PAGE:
Using Stress Coat or any other dechlorinator for tap water still can't compare to using RO water for a reef tank. Any phosphate, silicates, or other nasties are probably going to cause a big algae problem once you add reef lighting.
 

locoyo386

Using Stress Coat or any other dechlorinator for tap water still can't compare to using RO water for a reef tank. Any phosphate, silicates, or other nasties are probably going to cause a big algae problem once you add reef lighting.

Well building a turf filter will help with that. It is easier to deal with high nitrates and phosphates, than it is with other elements you don't want in the tank. The nitrates and phosphates will not kill anything if kept in check. Some metals or elements, such as copper, can kill things fairly quickly, thus the RO is recomended. Even if yo use RO, you will still have to deal with nitrates and phosphates in a reef tank. RO water is not the cure for nitrates and phosphates.
 

harpua2002

Well building a turf filter will help with that. It is easier to deal with high nitrates and phosphates, than it is with other elemts you don't want in the tank. The nitrates and phosphates will not kill anything if kept in check. Some metals or elemts, such as copper, can kill things fairly quickly, thus the RO is recomended. Even if yo use RO, yo will still have to deal with nitrates and phosphates in a reed tank. RO water is not the cure for nitrates and phosphates.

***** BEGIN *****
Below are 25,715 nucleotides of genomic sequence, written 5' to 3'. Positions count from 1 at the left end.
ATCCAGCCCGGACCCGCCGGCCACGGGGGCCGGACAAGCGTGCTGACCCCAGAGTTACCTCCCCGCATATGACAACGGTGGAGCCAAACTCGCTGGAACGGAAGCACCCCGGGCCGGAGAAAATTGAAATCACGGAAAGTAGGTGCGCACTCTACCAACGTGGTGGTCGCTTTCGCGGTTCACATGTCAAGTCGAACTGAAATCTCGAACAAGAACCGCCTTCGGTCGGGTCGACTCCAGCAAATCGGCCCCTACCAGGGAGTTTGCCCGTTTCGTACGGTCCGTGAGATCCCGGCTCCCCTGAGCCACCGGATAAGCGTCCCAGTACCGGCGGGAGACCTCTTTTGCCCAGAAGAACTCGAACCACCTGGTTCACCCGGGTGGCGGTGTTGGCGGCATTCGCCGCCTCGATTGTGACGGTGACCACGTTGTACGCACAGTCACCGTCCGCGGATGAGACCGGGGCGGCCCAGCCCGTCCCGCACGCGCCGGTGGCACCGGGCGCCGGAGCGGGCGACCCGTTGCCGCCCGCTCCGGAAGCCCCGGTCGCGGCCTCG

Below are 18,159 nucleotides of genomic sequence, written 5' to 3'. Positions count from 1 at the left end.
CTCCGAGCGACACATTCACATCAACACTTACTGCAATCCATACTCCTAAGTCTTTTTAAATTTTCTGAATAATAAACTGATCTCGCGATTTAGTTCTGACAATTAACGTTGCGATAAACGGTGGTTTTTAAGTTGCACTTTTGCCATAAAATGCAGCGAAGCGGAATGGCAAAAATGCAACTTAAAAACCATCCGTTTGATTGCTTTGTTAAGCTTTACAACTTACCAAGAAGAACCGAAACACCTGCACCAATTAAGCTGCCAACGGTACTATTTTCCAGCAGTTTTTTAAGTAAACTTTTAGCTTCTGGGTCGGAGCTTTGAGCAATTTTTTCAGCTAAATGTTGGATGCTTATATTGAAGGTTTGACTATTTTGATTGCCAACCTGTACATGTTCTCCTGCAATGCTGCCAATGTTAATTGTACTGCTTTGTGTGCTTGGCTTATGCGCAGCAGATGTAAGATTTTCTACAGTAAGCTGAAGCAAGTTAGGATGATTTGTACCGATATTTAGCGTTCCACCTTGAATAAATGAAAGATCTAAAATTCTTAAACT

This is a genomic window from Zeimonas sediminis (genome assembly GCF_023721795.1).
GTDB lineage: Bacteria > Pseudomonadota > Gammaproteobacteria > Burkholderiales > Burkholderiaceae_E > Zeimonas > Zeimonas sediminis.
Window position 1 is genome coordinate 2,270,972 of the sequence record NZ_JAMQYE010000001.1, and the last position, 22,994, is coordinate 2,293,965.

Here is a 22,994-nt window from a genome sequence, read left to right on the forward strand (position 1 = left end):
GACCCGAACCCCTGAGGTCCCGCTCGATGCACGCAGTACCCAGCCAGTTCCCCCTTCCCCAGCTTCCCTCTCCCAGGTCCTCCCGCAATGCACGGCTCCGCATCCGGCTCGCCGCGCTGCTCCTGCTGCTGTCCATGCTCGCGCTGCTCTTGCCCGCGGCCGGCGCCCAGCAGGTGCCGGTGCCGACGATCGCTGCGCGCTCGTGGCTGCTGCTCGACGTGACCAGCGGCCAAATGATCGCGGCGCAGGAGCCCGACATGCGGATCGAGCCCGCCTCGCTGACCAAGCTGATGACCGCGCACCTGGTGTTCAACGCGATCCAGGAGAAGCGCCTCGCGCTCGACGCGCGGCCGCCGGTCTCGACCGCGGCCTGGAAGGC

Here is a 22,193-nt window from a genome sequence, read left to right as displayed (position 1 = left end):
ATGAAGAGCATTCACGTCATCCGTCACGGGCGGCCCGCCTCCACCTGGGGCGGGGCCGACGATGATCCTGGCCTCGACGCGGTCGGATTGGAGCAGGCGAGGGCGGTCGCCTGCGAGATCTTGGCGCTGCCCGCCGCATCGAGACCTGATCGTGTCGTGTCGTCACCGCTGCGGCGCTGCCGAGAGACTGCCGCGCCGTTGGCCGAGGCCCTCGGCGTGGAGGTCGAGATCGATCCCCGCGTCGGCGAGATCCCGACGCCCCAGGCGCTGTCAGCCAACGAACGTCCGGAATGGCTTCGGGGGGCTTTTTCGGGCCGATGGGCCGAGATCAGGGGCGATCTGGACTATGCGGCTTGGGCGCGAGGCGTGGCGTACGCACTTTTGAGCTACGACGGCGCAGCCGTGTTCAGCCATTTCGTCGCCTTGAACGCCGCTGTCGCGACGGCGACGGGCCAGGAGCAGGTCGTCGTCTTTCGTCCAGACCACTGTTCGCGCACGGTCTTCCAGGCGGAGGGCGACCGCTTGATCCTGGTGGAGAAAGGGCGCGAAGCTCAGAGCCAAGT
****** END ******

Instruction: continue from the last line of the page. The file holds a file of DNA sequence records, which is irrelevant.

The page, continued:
High nitrate and phosphate in tap water isn't easy to deal with IME. Of course you'll still have nitrate and phosphate in a reef tank, but the RO/DI unit in and of itself cuts down on the problem greatly. My water reads 0 with a TDS meter out of the RO/DI. Of course phosphate is added with foods and such, but it's a lot easier to keep it under control when it isn't in the source water.

I'd also beg to differ about nitrate not killing anything; there are plenty of corals that would be sensitive enough to die from high nitrate.
 

nemo addict

I'd also beg to differ about nitrate not killing anything; there are plenty of corals that would be sensitive enough to die from high nitrate.